Jesus answered, “You say I am a king. For this I was born and for this I came into the world, to testify to the truth. Everyone who belongs to the truth listens to my voice.” Jesus is the King of kings and the Lord of lords. He is the actual Word uttered by God made visible. The mere sound of his Sacred Name causes all creatures in Heaven and Earth and below the Earth to bow and worship him unceasingly. One would think since he is the Divine Majesty, his crown would be made out of the purest gold and covered with the most precious stones and adorned with the rarest gems. But this king is a shepherd king, a servant king, a poor, meek and humble king. His crown is a Crown of Thorns – The crown of the Messiah, the King of the Jews. When we contemplate the Crown of Thorns, in addition to seeing the pain suffered by Christ, one should also see our gracious Savior praying, loving, repairing for the sins of humanity. What an amazing grace to understand this. Not to look at the Cross in shame or as something shameful but to see love, God’s love. We needed Jesus to die. To die such a cruel death so as to melt the stubbornness of our hearts and dispel the wickedness from our minds in order to feel, see and experience the profundity of God’s love for humanity, his amazing patience, the intimate love he has for each one of us. Jesus had to die a horrible death for each one of us, to free each one of us. Our minds and hearts couldn’t possibly comprehend God’s love on their own. We need to understand that Jesus allowed himself to be mocked and humiliated and crowned with thorns to show us what unconditional love looks like. O Lord, our souls belong to you, long for you. Thank you for granting us pardon and peace. Our bodies give you thanks for not destroying us but preserving us as instruments of your peace, cups of salvation, temples of your holy glory. O Lord, our hearts love you for you cleansed them, washed them, kissed them and made them your own. Our spirits rejoice in you. We love being with you, ministering with you, helping others through you, remaining in silence and in prayer with you. But our minds can be far from you. At times heavy, at times tired, at times sluggish. Our minds are always analyzing, always questioning, always suspicious. May your Crown of Thorns pierce our minds with your marvelous light and saving grace. And may you crown us in your glory for truly you are our Lord and our King.
“Heaven and earth will pass away, but my words will not pass away.” The Spiritual Exercises of St. Ignatius of Loyal provide a great opportunity to seriously detach oneself from the world for thirty days and enter into sacred silence and into God’s presence to contemplate his love and pray for grace to intimately know Jesus, love him more freely and follow him more closely. In the first week of the Exercises, one has the opportunity to review life in light of God’s profound love. Openness to God’s holy love sheds light on how selfishly we respond to God’s gifts and identifies the ways, the excuses and the sins that have prevented us from loving Christ and following him without reservation. In the second week, one reflects on how to better follow Christ as a disciple by learning where he worshiped, when he prayed, how he served, who he ministered to. In the third week, one meditates on the Passion and death of Christ. In Christ’s suffering, we can experience God’s unconditional love for us and in the Eucharist we can share in it. On the last week of the Exercises, one experiences the Joy of the Resurrection and walks with the risen Christ as he dispels fear from the disciples hearts and shares the fulfillment of the Father’s peace. This new life inspires a disciple to make a total offering of self and encourages them to respond more generously to the call to love and serve Christ more faithfully. There is also an opportunity during the Exercises to learn different forms of prayer and different ways to experience God in prayer. One of those ways is using the imagination to experience God by placing ourselves into scripture scenes to hear what people are listening to, see what they are looking at, smell what they are cooking, taste what they are eating, feel what they are sensing. The object of this form of prayer is to use our spiritual senses to become more attentive to God’s voice, more open to his presence, and more responsive to his holy will. Try it. Disconnect and detached yourself from the world and from all the noise then enter into the silence. Imagine Jesus in the quiet, hidden years of his early life. Enter the scene. What might a school day with Jesus be like? What might a conversation with his friends sound like? How did Mary and Joseph feel living with God, caring for him, feeding him, bathing him? What must having God obedient to them feel like? What if God was obedient to you? How different would the world be? “Lord, grant that I may see you more clearly, love you more dearly, and follow you more nearly, day by day.” Fr Ivan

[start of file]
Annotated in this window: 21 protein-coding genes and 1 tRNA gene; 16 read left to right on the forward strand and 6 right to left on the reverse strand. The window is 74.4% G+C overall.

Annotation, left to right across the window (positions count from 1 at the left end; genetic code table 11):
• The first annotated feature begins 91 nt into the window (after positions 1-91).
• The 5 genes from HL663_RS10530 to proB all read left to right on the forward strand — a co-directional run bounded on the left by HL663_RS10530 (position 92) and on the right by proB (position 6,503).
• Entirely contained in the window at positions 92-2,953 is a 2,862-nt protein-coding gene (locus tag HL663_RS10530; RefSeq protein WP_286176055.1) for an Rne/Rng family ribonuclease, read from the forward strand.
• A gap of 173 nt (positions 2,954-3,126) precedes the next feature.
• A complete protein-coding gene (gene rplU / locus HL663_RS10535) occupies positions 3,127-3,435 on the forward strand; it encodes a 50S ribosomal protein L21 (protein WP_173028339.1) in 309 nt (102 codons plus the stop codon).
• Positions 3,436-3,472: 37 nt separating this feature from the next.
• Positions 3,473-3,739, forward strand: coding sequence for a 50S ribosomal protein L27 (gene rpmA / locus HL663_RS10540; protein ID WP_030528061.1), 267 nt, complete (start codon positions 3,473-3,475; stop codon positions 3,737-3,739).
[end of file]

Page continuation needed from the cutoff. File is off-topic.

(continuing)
“She, from her poverty, has contributed all she had, her whole livelihood.” The word “behold” signifies an action whereby one draws all their energy, all their attention, to see, really see without distortion or distraction that which our undivided attention has been requested to gaze upon without judgement, without comment, without rush. Jesus asks us to behold his mother, to “behold, your mother.” What do you see when you set your gaze upon Mary? Do you, “behold, your mother” or do you only see the mother of Jesus? To behold Mary, is to have a personal, intimate relationship with her – that is, to understand that Mary is truly the Mother of Jesus and our beloved mother, the Mother of God. We must realize, accept and rejoice in the fact that we are beloved sons and daughters of God, our Father and beloved sons and daughters of Mary, our mother. Jesus loves his mother. He loves her with a great and perfect affection and Mary loves her son with her whole undivided heart, with her whole undivided body, with her whole undivided mind, with her whole undivided soul. Mary loves Jesus in her lowliness and in her joyfulness, in her poverty and in her holiness, with all her heart and with all her strength. She loves Jesus with her entire being. It is a mother’s perfect love for her God and for her child. Jesus loves Mary as he loves us. That is to the point of death, death on a cross. Jesus’ concern at the foot of the Cross is that his Mother would be loved and looked after in his absence as he returns to the right hand of the Father. Jesus wants you to behold, your mother, Mary. Will you spend sometime in prayer with her this week at the foot of the Cross to comfort her in her great sorrow? Imagine how Mary feels at the foot of the Cross – to see her poor child, innocent of the crimes he was accused of, rejected for believing in God, mocked with unspeakable blasphemies, beaten to the point of being unrecognizable, murdered by excruciating pain and torture, then dying on a cross. Mary could use some comfort. Mary could use your undivided attention, a commitment to prayer and your loving presence. It would bring great consolation to our Mother Mary. It would bring great comfort to our Beloved Savior. Know that when Mary is asked to behold her child, she draws all her attention to us, she draws all the attention of her Son to us. Mary loves us. We are her beloved children. So behold, your mother for she has already set her gaze upon you.